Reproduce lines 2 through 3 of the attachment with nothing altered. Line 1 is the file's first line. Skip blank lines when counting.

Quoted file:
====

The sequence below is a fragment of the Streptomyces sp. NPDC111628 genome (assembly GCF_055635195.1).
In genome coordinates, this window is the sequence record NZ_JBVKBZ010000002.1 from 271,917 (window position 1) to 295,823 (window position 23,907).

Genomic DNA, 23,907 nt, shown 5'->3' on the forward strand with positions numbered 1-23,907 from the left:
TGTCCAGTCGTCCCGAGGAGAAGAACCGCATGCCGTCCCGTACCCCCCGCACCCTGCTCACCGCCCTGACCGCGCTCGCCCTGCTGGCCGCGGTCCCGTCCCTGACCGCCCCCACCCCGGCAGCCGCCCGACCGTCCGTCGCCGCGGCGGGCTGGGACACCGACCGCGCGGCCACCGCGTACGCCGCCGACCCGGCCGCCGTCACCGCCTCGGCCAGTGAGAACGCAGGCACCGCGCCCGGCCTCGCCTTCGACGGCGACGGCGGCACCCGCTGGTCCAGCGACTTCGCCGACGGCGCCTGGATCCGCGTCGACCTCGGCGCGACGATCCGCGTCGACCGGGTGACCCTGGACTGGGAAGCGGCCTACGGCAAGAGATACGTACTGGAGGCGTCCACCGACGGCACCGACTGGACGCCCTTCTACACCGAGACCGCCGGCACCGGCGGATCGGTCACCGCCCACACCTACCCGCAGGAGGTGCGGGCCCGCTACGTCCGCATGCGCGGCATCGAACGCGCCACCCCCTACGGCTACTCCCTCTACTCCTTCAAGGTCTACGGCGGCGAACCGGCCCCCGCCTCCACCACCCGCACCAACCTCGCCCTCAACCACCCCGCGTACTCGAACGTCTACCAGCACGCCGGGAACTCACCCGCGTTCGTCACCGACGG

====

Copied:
In genome coordinates, this window is the sequence record NZ_JBVKBZ010000002.1 from 271,917 (window position 1) to 295,823 (window position 23,907).

Genomic DNA, 23,907 nt, shown 5'->3' on the forward strand with positions numbered 1-23,907 from the left: